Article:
In short I believe that examinations and assessments are not the be all and end all for the education system. Now how do I avoid seeming patronising when I talk about all the other types of qualifications which this country needs and which are looked down upon by the educational establishment. We are desperate for young men and women to take up all the physical sciences. We need just about every type of engineer imaginable and particularly for us to end the inhibition amongst young women in particular to take up subjects like engineering.

We need to give far more weight to the concept as well as the practices of apprenticeships. Too many of our modern apprenticeships are rubbish. I don’t mean we should go back to 7 year indentures where you spent the first year making the tea but I do mean a very high quality of apprenticeships where practical skills are linked closely with theory but with the practice leading the theory.

Operating a modern lathe requires old skills of hand and eye and new skills of understating maths and computers. A long-term decently paid apprenticeship is so clearly important not only for the individuals but for the Country. Look at the thousands of top grade engineering apprentices being turned out by the developing work in countries such as China and India.

There are those who will say that these ideas are just pie and the sky and certainly far too expensive. I believe that these ideas will save money. For example look at the burn out in teacher training establishments before graduation never mind the number of people who graduate but don’t start teaching and the number of people who give up teaching after 2 or three years. If those people had had a year or two doing things before going straight on to study we would have people who knew what their vocation as and would stick at it. If we had people who could provide high quality vocational skills more companies would keep or bring their manufacturing here rather than send or keep them in other Countries.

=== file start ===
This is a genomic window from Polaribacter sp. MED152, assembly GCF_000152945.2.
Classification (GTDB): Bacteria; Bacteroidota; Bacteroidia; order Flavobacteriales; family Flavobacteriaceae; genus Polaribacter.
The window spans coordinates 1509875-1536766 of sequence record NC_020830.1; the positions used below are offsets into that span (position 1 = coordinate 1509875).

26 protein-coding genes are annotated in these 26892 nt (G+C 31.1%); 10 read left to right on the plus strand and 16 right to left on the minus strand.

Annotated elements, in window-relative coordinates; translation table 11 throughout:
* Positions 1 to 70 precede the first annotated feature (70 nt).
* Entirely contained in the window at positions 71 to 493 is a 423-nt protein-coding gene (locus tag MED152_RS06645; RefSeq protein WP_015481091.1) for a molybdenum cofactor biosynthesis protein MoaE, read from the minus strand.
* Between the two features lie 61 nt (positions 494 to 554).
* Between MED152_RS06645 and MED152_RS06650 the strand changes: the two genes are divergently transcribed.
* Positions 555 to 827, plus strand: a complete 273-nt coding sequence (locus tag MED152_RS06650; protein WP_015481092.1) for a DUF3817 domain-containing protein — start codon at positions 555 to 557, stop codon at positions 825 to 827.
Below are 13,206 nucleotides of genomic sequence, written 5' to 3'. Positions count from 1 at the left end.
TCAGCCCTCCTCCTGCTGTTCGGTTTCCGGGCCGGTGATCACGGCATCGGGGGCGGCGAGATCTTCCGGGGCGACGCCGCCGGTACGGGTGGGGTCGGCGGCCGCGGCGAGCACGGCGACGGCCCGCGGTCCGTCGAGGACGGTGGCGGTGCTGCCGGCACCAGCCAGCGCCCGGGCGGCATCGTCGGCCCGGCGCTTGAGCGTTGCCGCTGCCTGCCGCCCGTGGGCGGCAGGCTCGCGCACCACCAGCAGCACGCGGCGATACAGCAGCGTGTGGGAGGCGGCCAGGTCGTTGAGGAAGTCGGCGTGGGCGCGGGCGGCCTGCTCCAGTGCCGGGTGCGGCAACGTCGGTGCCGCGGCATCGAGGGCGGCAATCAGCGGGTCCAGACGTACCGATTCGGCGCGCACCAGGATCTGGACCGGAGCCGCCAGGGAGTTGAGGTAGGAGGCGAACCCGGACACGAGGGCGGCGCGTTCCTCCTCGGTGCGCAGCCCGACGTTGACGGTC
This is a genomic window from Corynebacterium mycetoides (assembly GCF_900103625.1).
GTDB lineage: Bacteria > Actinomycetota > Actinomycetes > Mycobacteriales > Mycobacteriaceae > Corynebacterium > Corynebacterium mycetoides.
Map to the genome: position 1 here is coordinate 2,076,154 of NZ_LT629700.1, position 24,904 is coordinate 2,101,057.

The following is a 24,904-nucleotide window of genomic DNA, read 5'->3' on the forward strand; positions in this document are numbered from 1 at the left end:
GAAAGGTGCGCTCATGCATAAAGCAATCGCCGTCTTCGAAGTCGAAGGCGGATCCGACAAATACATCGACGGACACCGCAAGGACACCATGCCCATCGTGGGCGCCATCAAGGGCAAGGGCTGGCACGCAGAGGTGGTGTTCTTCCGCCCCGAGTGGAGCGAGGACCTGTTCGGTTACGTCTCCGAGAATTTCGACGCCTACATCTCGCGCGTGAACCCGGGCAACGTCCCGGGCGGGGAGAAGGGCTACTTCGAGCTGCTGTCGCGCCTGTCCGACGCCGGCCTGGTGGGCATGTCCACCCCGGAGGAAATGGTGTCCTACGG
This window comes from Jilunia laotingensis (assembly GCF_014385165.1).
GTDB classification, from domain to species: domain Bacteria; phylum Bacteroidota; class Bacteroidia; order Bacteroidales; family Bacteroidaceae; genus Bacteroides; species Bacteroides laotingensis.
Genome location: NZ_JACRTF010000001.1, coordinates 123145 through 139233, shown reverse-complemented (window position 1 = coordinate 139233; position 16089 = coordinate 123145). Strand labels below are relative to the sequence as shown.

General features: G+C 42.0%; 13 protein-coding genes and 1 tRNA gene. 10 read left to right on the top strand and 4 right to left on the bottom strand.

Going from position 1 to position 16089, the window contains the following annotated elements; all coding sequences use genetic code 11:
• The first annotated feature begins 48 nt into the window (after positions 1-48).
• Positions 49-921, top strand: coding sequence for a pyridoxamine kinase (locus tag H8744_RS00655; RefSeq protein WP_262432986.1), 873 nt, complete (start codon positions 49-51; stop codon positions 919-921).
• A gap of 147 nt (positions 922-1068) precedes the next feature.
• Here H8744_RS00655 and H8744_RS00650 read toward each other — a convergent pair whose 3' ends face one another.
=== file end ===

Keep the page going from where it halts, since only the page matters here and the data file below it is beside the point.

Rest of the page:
Heaven forfend we might have our own plumbers, brickies and sparks instead of pinching them from Poland. We might have enough nurses and medical technicians instead of stealing them from Africa.

Whenever I have written articles like this before or made speeches on this subject the same tired army of educationalists has criticised me BUT organisations like the CBI and other business groupings agree with the paucity of our provision and the failure to turn people with the confidence and thirst for knowledge and innovation that our industry needs. So let’s have a real debate on this and try and end up with an education system that meets our needs and not those of the educational snobberati!

About richardkemp

Leader of the Liberal Democrats in Liverpool. Deputy Chair and Lib Dem Spokesperson on the LGA Community Wellbeing Board. Married to the lovely Cllr Erica Kemp CBE with three children and four grandchildren.
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1 Response to What is Education For?

  1. Carl Minns says:

    ” 1. It should create in individuals a thirst for learning and knowledge. I am always amazed at the number of houses that I go into where there are no books.”

    What amazes me is the number of graduates I have come into contact with who have not read outside of their undergrad reading lists and thus know very little